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How to Quietly Achieve Excellence

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Recently, a recruiter who spends lots of time in the offices of financial advisors told me he has consistently found Research magazine on his prospects’ desks. There are other magazines most advisors receive, but Research is the one they read, he told me. My interlocutor’s compliment was sincerely stated, and was very pleasing to hear, but I confess I took it with a grain of salt. Maybe his impression was biased in some way unbeknownst to him. And besides, anything that might induce us to rest on our laurels would be injurious to the future success of the magazine.

Even more recently, I met with a wholesaler who also spends lots of time in the offices of financial advisors and he told me the same thing. Even though, as a journalist, I take great comfort in getting a second source backing up a claim, I still resisted the flattering information.

In fact, we joked about the dangers of thinking too well of oneself. He mentioned a friend who worked hard to make it in Hollywood, waiting tables and the like, who finally achieved some moderate success. When the film production paused, a supervisor would command an underling to bring the actor some coffee. The actor thought, “Wait a minute. I can get my own coffee. I used to wait tables.” But they wouldn’t allow him to. Day after day a gopher would attend to his needs until one day, off the set, the actor wanted a drink and instinctively looked around, wondering: “Hey, where’s my coffee?”

This is why, show biz types, politicians and rock stars are so often caught acting boorishly in their brushes with the masses: They’re treated like royalty and come to expect it. So at the risk that in my next hotel stay I might trash my room if service is a little slow, I do want to acknowledge a third recent praise for Research that I do find particularly meaningful.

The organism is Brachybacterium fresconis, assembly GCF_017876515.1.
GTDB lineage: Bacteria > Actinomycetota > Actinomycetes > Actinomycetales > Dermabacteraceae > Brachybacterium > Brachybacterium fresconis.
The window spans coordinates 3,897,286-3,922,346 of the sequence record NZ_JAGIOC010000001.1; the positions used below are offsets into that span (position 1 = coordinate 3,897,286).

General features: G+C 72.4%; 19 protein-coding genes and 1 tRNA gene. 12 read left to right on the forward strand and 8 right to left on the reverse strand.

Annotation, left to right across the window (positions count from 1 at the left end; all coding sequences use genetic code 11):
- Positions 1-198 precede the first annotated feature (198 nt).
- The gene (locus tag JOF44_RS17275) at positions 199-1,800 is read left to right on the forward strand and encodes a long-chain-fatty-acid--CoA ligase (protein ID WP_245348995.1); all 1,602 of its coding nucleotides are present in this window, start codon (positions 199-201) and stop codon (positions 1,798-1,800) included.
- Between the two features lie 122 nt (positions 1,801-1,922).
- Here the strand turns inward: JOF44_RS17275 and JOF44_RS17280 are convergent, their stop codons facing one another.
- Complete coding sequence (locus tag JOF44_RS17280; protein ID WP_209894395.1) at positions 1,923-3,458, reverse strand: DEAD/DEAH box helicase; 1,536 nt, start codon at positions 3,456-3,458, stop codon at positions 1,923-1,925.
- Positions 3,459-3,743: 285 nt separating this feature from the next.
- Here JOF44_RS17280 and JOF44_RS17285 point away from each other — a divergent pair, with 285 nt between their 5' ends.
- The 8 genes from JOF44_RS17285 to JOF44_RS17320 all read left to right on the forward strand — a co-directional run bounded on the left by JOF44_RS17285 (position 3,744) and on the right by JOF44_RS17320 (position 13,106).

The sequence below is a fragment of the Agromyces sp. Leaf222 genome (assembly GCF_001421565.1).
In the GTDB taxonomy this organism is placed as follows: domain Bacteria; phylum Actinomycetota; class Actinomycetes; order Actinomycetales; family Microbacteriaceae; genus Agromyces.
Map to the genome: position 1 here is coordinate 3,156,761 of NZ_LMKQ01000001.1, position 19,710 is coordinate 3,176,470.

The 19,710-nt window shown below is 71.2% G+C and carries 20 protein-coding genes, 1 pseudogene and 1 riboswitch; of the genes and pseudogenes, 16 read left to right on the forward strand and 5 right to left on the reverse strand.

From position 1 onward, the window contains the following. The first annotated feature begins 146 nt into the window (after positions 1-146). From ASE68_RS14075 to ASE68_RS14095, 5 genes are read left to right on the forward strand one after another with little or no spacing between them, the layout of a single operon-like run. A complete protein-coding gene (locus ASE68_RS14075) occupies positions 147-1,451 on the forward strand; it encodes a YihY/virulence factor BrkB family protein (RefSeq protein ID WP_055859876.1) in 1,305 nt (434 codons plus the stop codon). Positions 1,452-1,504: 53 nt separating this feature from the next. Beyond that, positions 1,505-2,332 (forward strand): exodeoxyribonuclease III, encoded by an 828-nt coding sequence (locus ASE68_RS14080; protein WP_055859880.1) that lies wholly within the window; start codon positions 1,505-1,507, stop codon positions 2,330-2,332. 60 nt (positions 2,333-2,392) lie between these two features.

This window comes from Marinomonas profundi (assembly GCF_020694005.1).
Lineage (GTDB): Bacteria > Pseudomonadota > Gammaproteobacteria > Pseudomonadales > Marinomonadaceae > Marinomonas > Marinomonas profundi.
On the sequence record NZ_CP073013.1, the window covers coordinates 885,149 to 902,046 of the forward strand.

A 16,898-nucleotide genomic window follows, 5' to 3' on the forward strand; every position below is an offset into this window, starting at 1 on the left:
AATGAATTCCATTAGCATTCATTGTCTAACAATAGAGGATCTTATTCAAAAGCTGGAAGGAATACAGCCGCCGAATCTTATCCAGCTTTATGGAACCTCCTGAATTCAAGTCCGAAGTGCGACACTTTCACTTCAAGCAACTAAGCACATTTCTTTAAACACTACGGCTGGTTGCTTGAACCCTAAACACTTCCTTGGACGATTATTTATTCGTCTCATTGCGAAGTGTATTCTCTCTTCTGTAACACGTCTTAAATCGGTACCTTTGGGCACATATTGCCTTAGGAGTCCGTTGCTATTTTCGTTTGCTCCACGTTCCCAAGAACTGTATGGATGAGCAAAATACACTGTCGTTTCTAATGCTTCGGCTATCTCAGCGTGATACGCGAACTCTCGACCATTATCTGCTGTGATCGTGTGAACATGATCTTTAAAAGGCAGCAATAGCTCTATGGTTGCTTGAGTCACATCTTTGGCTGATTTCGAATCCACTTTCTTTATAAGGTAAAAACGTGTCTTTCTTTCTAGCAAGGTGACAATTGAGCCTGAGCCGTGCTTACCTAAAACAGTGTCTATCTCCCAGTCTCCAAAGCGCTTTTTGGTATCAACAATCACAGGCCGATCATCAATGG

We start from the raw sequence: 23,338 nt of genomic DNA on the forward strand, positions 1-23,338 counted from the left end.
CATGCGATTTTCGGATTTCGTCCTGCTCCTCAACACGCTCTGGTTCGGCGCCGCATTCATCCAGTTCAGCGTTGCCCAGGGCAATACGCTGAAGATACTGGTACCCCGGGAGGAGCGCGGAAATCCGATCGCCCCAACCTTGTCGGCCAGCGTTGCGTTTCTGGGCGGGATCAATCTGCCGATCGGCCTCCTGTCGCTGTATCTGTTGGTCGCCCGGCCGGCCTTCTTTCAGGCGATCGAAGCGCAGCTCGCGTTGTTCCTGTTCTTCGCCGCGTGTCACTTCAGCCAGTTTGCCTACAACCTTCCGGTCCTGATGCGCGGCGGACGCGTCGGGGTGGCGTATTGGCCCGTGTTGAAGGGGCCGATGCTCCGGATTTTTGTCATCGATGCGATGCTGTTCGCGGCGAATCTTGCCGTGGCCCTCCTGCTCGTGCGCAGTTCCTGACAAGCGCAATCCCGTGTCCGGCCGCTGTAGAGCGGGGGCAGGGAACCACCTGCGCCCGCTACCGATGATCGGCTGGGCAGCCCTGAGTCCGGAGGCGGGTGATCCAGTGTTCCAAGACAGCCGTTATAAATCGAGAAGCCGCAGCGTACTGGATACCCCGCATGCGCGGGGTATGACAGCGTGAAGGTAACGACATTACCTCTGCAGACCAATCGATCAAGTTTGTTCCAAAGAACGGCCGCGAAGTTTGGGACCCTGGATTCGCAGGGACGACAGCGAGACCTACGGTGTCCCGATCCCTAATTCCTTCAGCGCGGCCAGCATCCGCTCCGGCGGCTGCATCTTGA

This month, at a banquet at New York’s Yale Club, Research will receive its seventh consecutive award for Excellence in Financial Journalism. It’s easier to dismiss laudatory statements from two unconnected industry insiders, people who are sincere, but who may nevertheless have a personal desire to offer a compliment. I don’t think that can be said of the New York State Society of CPAs, which sponsors the award. They’re probably sick of seeing me each year by now. In fact, last year one of the competition’s judges said he was very uncomfortable with the idea and appearance of giving another award to us, but was ordered to lay aside this discomfort and choose on merit alone.

And that’s the thing of it. This year’s award goes to our senior editor Kenneth Silber who was hired specifically to do something that was not regularly or well addressed in the industry magazines: to cover market history as it bears on issues of current economic concern. There is wisdom in historical knowledge that financial advisors need, and which Ken provides month in and month out. His research and writing is of the highest caliber, and consistently so.

Consistency may be the most unappreciated virtue. It doesn’t inspire headlines or poetry, and by its very nature it is not usually noticed. But it is how good journalists or financial advisors get to be the best.

Gil Weinreich
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